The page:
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Biden Appointees Have A Lot Of Ties To Startup And Venture Spheres

The incoming administration’s level of connection to the tech and VC sphere varies considerably among key government role appointees….

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As President-elect Joe Biden moves ahead with appointments to key government roles, it’s notable that quite a few of the people selected have ties to the tech, startup and venture capital spheres.

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That this would be the case with an incoming Democratic administration is not entirely surprising. Venture capitalists and funded startups overwhelmingly carry out business in Democrat-leaning states, counties and cities, as we’ve documented before.

The incoming administration’s level of connection to the tech and VC sphere varies considerably among appointees, from a full-time VC, to a venture adviser and investor, to a professor at a business school with deep ties to the founder community. Below, we look at individual appointees and their tech and startup connections.

Ron Klain

Ron Klain, Biden’s pick for White House Chief of Staff, is best known for his political experience. The Georgetown- and Harvard-educated attorney served as chief of staff for Biden when he was vice president, and prior to that held a series of high-profile political positions.

But Klain also brings a credential of particular interest to the startup space: He’s executive vice president and general counsel at venture and growth investor Revolution. Co-founded by AOL1 founder Steve Case, the firm has a track record of focusing on promising startups outside the primary coastal tech hubs.

Revolution is also a multistage investor, operating a group of funds, including the Rise of the Rest Seed Funds, Revolution Ventures and Revolution Growth. Revolution invests across a range of sectors, including supply chain and logistic challenges, healthy food, retail and consumer, digital entertainment, software, and health care.

Janet Yellen

Janet Yellen, Biden’s pick for Treasury Secretary, is of course most famous for her stint as Federal Reserve Chair, a position she held from 2014 to 2018. Prior to that, the renowned economist served on the Fed’s Board of Governors and later headed the Federal Reserve Bank of San Francisco.

But Yellen’s longest post is actually an academic one, as a professor in the University of California, Berkeley’s Haas School of Business. She began teaching there in 1980 and remains a professor emeritus. It’s true that her academic focus areas—which include substantial research around income inequality—aren’t particularly techie. However, Haas and Berkeley are deeply tied to the Bay Area startup ecosystem. In addition to running its own incubator programs, Berkeley stands out as the leading U.S. public university for graduating founders of funded startups. We wouldn’t be surprised if more than a few of them sat in on Yellen’s classes.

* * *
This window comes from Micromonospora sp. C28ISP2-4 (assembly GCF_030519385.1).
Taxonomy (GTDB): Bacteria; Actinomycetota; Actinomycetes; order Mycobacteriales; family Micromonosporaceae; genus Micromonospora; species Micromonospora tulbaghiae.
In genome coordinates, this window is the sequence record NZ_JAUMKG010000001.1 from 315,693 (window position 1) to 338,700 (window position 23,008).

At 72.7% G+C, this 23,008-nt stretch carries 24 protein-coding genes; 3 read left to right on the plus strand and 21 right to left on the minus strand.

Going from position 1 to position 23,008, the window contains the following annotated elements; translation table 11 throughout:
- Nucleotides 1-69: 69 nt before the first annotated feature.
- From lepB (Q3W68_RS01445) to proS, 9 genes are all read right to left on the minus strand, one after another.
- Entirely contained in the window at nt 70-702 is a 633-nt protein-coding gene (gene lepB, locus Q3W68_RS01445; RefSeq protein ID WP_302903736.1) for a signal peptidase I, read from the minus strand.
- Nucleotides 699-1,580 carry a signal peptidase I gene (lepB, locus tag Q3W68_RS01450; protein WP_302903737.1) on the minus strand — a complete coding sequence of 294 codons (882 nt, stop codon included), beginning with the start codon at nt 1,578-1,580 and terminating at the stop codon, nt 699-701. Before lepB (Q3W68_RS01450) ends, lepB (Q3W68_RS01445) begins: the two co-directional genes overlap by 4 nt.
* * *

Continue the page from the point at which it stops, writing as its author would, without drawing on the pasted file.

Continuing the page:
Kamala Harris

Vice President-elect Kamala Harris is a San Francisco Bay Area native who also attended law school in San Francisco and spent the majority of her career in government in Northern California. So, suffice it to say she’s familiar with the region’s tech-driven economy.

Following Harris’ selection as Biden’s running mate in August, we saw a number of profiles examining the then-candidate’s ties to the Silicon Valley scene. A general observation is that Harris has been an active networker and fundraiser in tech circles, attracting donations from prominent executives including Facebook’s Sheryl Sandberg, Apple’s Jony Ive and Salesforce‘s[ footnote]Salesforce is an investor in Crunchbase. It has no say in our editorial process. For more, head here.[/footnote]’s Marc Benioff. Several key staff members have also held high-level positions in tech.

While politicians on the left and right have been supportive of policies to rein in Big Tech, Harris isn’t known as a major critic of the industry. That said, she has expressed support for some restrictions on tech, speaking in favor of enhanced online privacy and against the spread of cyberbullying.

John Kerry

With such a long political resume—including posts as former Massachusetts Senator, Democratic presidential nominee, and Secretary of State—one might assume John Kerry wouldn’t have time to immerse himself in the startup world.